There is mounting evidence that gait disturbances can predict dementia in older adults. Gait observation is an important, but often overlooked, part of the neurological exam performed when assessing dementia. Existing and current research suggests that geriatrics physicians could someday use gait assessment strategies to predict dementia.
According to excerpts published by DementiaGuide, Kenneth Rockwood and Chris MacKnight identified the following gait disorders as being associated with dementia:
- Hemiplegic gait
- Parkinsonian gait
- Ataxic gait
- Apraxic gait
Circumduction at the hip, inhibited movement in the knee and dragging of the affected foot characterize the hemiplegic gait. Patients with a Parkinsonian gait walk with a stooped posture, shuffle their feet, take small steps, do not swing their arms, and walk with festination, which means they take short, accelerated steps.
An ataxic gait is unsteady and staggering. A patient with an ataxic gait due to cerebellar dysfunction will keep his legs further apart than normal, a stance sometimes known as a ‘broadened base.’ A patient with an apraxic gait can perform all of the motions of walking while laying down or standing with help but is unable to make those same walking motions standing unaided. An apraxic gait is consistent with both normal pressure hydrocephalus and vascular disease.
Studies continue into the association between dementia and gait
Rockwood and MacKnight published their findings in 2001, and scientists are still researching the connection between dementia and gait today.
Dr. Manuel Montero-Odasso, a geriatrician and director of the “Gait and Brain Lab,” is examining whether walking speed and variability could serve as predictors of dementia progression. This study may also shed light on whether gait alterations were associated with physical changes in the brain. The “Gait and Brain Study” is a longitudinal cohort study currently assessing up to 150 seniors with mild cognitive impairment (MCI) in hopes of detecting an early predictor of cognitive and mobility decline, and progression to dementia.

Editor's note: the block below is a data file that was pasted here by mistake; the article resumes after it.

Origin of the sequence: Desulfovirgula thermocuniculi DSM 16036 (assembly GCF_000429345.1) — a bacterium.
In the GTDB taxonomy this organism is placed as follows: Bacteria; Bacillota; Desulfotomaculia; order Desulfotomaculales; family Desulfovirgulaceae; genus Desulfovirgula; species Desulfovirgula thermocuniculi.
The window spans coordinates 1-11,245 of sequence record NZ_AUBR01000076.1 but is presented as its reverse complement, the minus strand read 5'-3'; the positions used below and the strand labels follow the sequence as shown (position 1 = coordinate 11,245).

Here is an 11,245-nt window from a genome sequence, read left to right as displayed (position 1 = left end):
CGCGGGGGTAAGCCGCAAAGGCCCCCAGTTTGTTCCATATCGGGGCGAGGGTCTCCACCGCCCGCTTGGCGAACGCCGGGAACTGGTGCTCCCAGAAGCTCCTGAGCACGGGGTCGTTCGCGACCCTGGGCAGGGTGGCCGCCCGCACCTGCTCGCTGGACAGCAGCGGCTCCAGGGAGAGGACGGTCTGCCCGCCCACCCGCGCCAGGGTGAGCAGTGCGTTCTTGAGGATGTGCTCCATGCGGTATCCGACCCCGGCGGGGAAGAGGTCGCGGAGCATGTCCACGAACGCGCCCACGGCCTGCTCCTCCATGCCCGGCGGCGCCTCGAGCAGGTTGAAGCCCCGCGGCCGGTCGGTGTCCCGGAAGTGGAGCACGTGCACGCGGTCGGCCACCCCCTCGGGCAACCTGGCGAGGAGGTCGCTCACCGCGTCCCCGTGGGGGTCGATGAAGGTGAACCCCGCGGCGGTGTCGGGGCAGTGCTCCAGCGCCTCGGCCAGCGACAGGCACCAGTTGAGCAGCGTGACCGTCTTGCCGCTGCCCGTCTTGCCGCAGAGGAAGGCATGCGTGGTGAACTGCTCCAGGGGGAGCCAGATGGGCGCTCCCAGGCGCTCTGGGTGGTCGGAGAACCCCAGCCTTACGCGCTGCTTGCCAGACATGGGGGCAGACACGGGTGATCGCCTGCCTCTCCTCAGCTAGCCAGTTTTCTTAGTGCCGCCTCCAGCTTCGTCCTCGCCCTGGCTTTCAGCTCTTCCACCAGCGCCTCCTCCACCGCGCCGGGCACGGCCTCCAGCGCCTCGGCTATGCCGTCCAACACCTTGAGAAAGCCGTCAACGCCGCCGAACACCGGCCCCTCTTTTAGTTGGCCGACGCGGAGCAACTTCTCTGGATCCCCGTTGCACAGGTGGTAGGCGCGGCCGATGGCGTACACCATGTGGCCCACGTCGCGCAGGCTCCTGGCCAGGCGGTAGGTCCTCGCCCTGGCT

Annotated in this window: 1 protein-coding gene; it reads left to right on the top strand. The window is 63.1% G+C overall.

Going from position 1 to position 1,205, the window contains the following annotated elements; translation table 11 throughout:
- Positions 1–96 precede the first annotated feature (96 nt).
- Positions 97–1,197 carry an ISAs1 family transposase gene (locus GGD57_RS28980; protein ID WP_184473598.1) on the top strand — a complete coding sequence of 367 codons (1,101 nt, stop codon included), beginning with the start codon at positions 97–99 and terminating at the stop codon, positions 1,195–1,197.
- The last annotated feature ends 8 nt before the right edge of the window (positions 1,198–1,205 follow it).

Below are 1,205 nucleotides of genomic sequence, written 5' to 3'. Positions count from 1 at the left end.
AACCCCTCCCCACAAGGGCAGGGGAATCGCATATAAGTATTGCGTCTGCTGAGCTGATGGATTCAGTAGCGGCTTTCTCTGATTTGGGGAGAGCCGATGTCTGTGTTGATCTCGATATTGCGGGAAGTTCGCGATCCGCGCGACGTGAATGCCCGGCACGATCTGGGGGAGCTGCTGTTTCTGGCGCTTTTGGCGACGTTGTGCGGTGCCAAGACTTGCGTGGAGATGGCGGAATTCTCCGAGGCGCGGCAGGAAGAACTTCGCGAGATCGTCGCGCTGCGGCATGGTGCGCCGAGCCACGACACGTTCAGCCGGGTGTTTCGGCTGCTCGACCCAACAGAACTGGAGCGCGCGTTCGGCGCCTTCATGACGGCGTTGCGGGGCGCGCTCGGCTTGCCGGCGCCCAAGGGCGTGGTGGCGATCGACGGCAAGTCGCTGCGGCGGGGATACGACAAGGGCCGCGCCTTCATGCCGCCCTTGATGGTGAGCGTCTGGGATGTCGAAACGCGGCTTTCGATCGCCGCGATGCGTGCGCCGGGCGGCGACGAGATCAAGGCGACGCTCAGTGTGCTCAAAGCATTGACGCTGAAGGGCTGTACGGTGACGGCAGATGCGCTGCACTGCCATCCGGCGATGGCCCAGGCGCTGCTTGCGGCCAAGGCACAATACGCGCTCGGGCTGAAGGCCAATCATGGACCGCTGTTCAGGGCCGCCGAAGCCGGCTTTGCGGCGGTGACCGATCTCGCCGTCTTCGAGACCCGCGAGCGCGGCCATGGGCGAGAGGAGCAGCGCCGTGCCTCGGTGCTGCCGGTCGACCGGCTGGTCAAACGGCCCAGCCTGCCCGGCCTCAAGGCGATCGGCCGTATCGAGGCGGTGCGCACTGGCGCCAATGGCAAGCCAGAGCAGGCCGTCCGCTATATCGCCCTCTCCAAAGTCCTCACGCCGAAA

In a previous study, Dr. Montero-Odasso’s team asked MCI patients to walk on a specially-designed mat that was linked to a computer. The computer recorded the participants’ walking speed and gait variability then compared that information to the subjects walking gait while the participant was simultaneously performing a demanding cognitive task, such as walking backwards or carrying on a conversation. This previous study showed that some specific gait characteristics are associated with high variability, especially during “walking while talking” exercises. Individuals with MCI with the worst episodic memory and most marked executive dysfunction demonstrated the most significant gain abnormalities, suggesting a “motor signature” of cognitive impairment.
Future research could confirm these studies to determine whether gait changes are an effective predictor of cognitive decline. If confirmed, gait testing may eventually help behavioral health specialists diagnose dementia earlier.